[Album Review] Grimwood- For The Least Of Us
4.5Rating
Reader Rating: (5 Votes)

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Release Date: February 16th, 2015
Label: Independent

Grimwood is a tight trio. Not tight as it pertains to the arrangements, which are gloriously loose and free. No, it’s more a tightness in the unity of their vision. It’s a unity which allows them a complete democracy. The fact that they share vocal duties is probably not the most significant aspect of this democracy but it does serve as the most obvious example of it. Nick Sandor, Tim Personn and James MacEwen each has a distinctive voice and each has a distinctive sound (on drums, guitar and bass, respectively) that they contribute to that thing that is Grimwood.

What is Grimwood about, you ask? They are post-rock and, frankly, post-sentiment. They embrace the sounds and even the vibes of the ’70s and late ’60s, but they firmly reject the hippy-dippy notion of a brighter tomorrow. Does that make them post-caring? No. Not at all.

“Free to Burn” not only opens the album but it also sets the tone. It starts out in a brew of tentative chords and percussive sounds. Slowly but surely a beat is established. Finally a tremolo guitar cuts through the murk and they break out into a sprawling but purposeful guitar-driven instrumental. It’s post-rock for a post-apocalyptical landscape.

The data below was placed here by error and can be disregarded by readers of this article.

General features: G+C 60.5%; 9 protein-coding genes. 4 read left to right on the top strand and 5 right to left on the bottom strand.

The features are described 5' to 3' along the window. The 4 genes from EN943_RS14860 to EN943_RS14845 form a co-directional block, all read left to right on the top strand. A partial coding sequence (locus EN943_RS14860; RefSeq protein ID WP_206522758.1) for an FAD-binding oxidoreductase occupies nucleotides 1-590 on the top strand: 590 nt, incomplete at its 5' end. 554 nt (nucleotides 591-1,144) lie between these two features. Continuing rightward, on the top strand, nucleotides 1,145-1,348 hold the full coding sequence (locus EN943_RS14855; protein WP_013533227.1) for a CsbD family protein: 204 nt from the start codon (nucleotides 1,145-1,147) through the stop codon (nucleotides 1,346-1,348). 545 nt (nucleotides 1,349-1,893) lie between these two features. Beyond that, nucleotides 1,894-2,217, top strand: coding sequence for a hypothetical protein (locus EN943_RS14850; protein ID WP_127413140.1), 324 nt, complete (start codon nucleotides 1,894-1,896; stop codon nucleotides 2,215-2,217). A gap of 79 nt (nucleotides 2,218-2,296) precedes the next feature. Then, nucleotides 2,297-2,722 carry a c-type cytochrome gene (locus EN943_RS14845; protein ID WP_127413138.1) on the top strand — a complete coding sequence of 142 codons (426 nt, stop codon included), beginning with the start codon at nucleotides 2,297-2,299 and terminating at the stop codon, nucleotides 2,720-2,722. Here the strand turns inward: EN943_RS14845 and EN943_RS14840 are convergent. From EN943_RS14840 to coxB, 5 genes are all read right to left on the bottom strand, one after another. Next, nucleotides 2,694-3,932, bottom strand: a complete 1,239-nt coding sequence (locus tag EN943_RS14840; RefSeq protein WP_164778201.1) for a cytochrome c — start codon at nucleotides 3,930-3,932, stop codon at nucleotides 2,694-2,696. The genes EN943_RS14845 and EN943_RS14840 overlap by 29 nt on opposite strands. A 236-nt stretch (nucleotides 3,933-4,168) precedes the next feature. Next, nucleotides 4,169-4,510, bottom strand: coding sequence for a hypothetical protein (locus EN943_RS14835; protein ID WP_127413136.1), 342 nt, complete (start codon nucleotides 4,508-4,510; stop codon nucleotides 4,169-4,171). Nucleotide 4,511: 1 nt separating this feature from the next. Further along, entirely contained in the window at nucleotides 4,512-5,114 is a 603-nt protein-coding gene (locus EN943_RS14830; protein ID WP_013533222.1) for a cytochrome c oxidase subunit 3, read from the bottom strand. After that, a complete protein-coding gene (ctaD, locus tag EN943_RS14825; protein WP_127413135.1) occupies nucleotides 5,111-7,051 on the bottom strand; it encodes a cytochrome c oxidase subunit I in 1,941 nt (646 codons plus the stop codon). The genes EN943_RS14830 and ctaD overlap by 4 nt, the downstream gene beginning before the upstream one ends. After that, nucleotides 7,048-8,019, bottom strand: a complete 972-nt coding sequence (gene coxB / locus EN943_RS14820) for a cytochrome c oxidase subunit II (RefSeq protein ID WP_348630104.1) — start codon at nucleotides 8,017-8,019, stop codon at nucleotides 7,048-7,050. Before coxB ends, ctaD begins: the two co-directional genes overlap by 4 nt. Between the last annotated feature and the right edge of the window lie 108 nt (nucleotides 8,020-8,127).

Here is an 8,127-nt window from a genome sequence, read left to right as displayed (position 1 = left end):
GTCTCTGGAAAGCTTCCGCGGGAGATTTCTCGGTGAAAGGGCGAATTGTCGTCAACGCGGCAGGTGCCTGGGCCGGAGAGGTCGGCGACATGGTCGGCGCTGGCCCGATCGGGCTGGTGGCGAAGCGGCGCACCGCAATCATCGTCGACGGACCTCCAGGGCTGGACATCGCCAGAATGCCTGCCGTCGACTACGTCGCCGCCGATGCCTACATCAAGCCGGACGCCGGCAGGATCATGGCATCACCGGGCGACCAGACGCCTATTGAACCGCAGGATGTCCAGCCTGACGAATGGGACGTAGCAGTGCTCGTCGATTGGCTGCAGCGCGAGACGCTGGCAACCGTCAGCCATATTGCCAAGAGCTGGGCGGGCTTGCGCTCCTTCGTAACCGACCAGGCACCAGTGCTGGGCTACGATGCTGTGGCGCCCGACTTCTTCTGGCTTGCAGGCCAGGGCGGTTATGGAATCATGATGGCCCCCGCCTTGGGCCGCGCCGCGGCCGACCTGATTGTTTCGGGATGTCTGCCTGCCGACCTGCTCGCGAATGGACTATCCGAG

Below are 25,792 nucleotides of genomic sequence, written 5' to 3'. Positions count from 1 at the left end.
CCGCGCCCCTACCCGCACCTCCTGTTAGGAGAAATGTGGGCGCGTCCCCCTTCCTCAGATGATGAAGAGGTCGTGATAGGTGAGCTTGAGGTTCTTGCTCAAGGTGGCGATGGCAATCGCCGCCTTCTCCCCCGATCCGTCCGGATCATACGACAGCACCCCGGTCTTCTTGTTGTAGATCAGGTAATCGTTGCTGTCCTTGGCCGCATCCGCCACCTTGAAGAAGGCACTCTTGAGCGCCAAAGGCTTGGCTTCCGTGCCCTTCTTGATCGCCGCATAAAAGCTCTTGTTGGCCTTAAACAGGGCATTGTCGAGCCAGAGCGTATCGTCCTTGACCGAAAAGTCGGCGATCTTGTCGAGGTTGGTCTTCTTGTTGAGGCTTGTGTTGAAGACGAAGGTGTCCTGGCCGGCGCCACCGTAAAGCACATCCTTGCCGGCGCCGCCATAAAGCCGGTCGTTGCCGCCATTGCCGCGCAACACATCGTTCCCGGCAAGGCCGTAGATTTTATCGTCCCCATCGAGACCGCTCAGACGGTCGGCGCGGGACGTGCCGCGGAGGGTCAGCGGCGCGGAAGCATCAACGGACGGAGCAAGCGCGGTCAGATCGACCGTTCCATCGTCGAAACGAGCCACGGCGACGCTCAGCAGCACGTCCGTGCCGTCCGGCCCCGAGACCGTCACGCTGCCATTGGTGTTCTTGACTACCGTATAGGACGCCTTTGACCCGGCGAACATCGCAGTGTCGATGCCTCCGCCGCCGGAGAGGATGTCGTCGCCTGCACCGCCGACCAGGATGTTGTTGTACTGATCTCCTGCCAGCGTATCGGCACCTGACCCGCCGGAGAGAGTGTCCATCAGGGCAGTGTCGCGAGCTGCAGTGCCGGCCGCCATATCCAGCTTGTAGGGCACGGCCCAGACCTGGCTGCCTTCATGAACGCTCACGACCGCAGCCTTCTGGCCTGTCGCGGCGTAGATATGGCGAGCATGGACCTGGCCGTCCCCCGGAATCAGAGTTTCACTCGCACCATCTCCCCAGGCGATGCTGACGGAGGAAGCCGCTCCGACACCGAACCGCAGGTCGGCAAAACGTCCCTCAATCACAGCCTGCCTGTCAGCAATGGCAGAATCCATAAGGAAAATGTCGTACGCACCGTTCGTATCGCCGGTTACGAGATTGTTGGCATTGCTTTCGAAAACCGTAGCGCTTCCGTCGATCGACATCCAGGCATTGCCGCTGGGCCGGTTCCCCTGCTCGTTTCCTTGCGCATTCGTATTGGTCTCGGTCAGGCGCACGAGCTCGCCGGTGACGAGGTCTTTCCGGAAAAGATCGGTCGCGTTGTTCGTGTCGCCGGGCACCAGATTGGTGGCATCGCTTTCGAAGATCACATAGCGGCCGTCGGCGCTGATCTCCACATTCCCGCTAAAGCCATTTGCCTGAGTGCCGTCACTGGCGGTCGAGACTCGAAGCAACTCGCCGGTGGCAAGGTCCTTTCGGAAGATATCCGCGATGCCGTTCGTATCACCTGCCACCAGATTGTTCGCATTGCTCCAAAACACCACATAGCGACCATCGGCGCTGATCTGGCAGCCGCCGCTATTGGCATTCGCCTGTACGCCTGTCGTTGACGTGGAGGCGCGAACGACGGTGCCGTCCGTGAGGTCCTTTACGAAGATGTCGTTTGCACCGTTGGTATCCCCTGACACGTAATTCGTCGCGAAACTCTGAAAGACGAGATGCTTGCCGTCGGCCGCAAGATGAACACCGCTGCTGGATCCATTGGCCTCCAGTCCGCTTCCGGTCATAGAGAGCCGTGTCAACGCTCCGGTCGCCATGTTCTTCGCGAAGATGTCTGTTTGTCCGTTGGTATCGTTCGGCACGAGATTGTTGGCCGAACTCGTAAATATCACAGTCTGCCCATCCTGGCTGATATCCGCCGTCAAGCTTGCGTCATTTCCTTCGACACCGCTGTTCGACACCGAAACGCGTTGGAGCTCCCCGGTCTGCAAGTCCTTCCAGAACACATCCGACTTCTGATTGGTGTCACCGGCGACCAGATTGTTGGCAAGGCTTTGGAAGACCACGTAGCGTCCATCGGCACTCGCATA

On “Sunglasses, Jacket, Hat” we get the first example of their quirky vocal harmonies before they launch into the epic “For The Least of Us”. Here they evoke the sun-blistered south-western deserts of American myth, with raspy vocals provided courtesy of early Bad Company. But this is no blues-rock nostalgia trip – it’s more of a call to make the best of a shitty here-and-now because things aren’t going to get any better.

On the balance of the album these lengthier excursions are the mainstay. Then there are a couple of traditionally structured songs, namely “The Obvious Flaws of Kicking and Screaming” and “Sleeping Vest”, which make for good pacing. Back in the ’70s album-oriented bands would include these in an attempt to have a radio hit. But here they do more than just provide some respite from the heavy tone of the rest of the album – they are damn good songs in their own right. “Sleeping Vest”, in particular, is a beaut, with the soaring harmony vocal being a nice touch.

As with all great albums, ‘For The Least of Us’ ends with its most emotionally powerful track. “The Handling of Stars” starts out like an overlooked classic by Big Star but then dives into heavier waters. However, Personn keeps bringing you back with a beautiful riff that is mournful but still retains vestiges of hope. And that’s how Grimwood leaves us – world weary and disillusioned, but, because we are defiantly human, never quite capable of completely giving up.

‘For The Least of Us’ was recorded by the band in the basement of a funeral home, lending some wonderful atmospherics to the sound. Post production is minimal, leaving the record all of the warts and blemishes that comes with an earnest effort. It’s a masterwork.